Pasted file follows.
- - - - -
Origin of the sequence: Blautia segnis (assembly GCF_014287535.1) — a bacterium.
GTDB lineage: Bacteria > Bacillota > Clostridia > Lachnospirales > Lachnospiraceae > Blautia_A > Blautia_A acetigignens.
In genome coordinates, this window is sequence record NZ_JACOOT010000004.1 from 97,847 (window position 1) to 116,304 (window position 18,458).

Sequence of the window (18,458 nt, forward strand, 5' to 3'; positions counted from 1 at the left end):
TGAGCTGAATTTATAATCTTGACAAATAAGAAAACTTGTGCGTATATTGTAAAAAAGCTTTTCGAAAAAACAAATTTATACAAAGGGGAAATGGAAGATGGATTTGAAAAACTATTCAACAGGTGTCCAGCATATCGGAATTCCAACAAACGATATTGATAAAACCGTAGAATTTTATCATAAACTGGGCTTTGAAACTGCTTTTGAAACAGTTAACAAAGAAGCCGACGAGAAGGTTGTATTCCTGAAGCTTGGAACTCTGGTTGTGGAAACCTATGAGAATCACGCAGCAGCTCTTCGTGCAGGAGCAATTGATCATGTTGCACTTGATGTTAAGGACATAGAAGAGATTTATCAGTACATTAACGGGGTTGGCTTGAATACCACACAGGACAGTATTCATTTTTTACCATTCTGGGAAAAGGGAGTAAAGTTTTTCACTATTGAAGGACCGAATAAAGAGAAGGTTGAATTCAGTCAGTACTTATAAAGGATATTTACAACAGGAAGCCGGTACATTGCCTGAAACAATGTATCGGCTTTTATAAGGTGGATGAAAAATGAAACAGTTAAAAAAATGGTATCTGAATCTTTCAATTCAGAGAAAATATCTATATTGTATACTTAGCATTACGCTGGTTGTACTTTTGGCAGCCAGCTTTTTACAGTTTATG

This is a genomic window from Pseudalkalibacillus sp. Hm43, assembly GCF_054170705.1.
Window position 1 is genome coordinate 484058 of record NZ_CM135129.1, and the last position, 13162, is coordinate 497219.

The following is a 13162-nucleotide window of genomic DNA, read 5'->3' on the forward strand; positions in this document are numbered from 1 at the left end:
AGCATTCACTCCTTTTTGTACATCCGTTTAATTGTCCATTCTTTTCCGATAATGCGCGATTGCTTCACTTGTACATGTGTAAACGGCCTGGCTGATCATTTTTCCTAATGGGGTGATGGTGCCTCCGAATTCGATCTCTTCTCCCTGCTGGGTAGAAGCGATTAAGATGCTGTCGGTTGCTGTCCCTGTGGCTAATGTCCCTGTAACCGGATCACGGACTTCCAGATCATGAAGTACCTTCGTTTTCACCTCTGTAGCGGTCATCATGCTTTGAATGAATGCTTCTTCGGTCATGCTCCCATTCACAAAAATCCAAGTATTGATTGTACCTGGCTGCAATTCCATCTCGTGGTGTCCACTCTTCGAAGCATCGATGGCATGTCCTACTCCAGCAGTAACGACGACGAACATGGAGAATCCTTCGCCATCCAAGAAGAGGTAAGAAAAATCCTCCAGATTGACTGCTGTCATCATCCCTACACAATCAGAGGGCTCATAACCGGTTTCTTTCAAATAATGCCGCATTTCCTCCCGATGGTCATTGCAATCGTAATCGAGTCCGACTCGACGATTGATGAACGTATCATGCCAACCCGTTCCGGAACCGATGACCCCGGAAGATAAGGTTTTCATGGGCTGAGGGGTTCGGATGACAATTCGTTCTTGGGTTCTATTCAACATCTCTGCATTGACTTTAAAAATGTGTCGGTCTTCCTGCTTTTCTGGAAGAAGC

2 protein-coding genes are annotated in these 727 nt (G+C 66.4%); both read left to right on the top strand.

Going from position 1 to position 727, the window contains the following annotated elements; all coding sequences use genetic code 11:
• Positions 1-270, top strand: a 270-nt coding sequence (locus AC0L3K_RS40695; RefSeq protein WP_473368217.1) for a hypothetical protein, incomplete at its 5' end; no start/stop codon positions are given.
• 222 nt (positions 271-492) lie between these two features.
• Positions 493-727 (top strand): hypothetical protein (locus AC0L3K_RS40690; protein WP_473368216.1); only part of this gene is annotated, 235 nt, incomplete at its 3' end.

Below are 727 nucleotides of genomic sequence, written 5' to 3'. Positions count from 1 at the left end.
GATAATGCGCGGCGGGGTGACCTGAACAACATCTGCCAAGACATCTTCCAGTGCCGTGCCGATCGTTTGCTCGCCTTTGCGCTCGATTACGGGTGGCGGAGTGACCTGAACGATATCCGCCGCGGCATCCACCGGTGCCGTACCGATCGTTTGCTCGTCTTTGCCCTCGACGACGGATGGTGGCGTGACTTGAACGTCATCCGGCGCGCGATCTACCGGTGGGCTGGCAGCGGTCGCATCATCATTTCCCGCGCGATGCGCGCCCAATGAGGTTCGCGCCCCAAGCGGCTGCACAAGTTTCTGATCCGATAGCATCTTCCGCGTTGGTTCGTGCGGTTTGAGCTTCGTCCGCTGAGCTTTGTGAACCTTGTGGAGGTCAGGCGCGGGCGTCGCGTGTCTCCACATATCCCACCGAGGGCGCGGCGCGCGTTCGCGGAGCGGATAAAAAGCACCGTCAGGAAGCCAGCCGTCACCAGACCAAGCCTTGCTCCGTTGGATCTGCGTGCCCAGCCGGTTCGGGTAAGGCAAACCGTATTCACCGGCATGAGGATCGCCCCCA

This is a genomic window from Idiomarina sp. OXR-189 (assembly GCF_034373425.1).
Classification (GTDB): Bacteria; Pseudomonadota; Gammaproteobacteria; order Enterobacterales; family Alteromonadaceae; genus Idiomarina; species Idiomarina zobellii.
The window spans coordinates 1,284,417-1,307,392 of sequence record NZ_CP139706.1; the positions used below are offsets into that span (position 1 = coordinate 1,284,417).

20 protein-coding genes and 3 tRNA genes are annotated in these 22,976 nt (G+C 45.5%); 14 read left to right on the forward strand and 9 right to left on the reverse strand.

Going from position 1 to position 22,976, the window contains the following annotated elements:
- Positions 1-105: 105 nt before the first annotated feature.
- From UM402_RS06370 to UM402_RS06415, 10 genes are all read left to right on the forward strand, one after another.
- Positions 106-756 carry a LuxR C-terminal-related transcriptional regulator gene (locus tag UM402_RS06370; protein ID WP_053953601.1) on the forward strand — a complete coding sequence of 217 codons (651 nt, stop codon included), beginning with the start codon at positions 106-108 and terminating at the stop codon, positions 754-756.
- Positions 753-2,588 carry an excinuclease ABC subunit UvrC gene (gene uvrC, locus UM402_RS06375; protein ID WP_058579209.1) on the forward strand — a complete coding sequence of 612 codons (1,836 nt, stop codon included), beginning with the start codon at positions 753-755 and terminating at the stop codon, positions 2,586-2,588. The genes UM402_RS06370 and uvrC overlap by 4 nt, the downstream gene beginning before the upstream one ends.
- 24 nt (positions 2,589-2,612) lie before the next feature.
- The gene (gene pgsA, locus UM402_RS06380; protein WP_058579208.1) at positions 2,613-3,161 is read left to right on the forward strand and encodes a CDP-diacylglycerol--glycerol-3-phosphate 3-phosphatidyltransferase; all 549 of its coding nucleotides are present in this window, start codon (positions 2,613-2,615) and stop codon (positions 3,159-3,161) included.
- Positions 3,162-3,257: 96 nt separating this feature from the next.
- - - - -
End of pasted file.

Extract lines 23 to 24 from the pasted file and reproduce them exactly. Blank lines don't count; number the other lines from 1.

- From UM402_RS06370 to UM402_RS06415, 10 genes are all read left to right on the forward strand, one after another.
- Positions 106-756 carry a LuxR C-terminal-related transcriptional regulator gene (locus tag UM402_RS06370; protein ID WP_053953601.1) on the forward strand — a complete coding sequence of 217 codons (651 nt, stop codon included), beginning with the start codon at positions 106-108 and terminating at the stop codon, positions 754-756.